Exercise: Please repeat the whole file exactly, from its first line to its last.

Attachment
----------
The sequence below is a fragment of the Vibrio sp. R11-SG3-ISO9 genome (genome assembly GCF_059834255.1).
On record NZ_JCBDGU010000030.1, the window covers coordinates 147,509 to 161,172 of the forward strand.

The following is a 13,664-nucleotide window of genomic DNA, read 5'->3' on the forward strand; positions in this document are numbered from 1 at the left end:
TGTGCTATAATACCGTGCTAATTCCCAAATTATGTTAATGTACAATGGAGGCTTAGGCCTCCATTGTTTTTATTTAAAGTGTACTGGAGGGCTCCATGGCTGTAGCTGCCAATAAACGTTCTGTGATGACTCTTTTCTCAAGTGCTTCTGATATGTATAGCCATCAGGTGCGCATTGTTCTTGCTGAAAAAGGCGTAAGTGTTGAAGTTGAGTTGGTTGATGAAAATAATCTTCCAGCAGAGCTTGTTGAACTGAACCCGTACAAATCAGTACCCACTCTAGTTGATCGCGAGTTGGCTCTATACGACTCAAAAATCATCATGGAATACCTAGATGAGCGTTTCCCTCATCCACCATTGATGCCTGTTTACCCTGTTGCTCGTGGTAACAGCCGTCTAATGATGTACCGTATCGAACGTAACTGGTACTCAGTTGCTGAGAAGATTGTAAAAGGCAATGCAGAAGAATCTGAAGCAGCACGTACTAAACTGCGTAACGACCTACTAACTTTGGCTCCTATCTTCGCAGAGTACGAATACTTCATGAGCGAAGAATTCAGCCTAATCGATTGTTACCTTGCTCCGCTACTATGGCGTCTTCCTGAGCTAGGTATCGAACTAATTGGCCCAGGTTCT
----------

The sequence below is a fragment of the Vibrio sp. R11-SG3-ISO9 genome (genome assembly GCF_059834255.1).
On record NZ_JCBDGU010000030.1, the window covers coordinates 147,509 to 161,172 of the forward strand.

The following is a 13,664-nucleotide window of genomic DNA, read 5'->3' on the forward strand; positions in this document are numbered from 1 at the left end:
TGTGCTATAATACCGTGCTAATTCCCAAATTATGTTAATGTACAATGGAGGCTTAGGCCTCCATTGTTTTTATTTAAAGTGTACTGGAGGGCTCCATGGCTGTAGCTGCCAATAAACGTTCTGTGATGACTCTTTTCTCAAGTGCTTCTGATATGTATAGCCATCAGGTGCGCATTGTTCTTGCTGAAAAAGGCGTAAGTGTTGAAGTTGAGTTGGTTGATGAAAATAATCTTCCAGCAGAGCTTGTTGAACTGAACCCGTACAAATCAGTACCCACTCTAGTTGATCGCGAGTTGGCTCTATACGACTCAAAAATCATCATGGAATACCTAGATGAGCGTTTCCCTCATCCACCATTGATGCCTGTTTACCCTGTTGCTCGTGGTAACAGCCGTCTAATGATGTACCGTATCGAACGTAACTGGTACTCAGTTGCTGAGAAGATTGTAAAAGGCAATGCAGAAGAATCTGAAGCAGCACGTACTAAACTGCGTAACGACCTACTAACTTTGGCTCCTATCTTCGCAGAGTACGAATACTTCATGAGCGAAGAATTCAGCCTAATCGATTGTTACCTTGCTCCGCTACTATGGCGTCTTCCTGAGCTAGGTATCGAACTAATTGGCCCAGGTTCT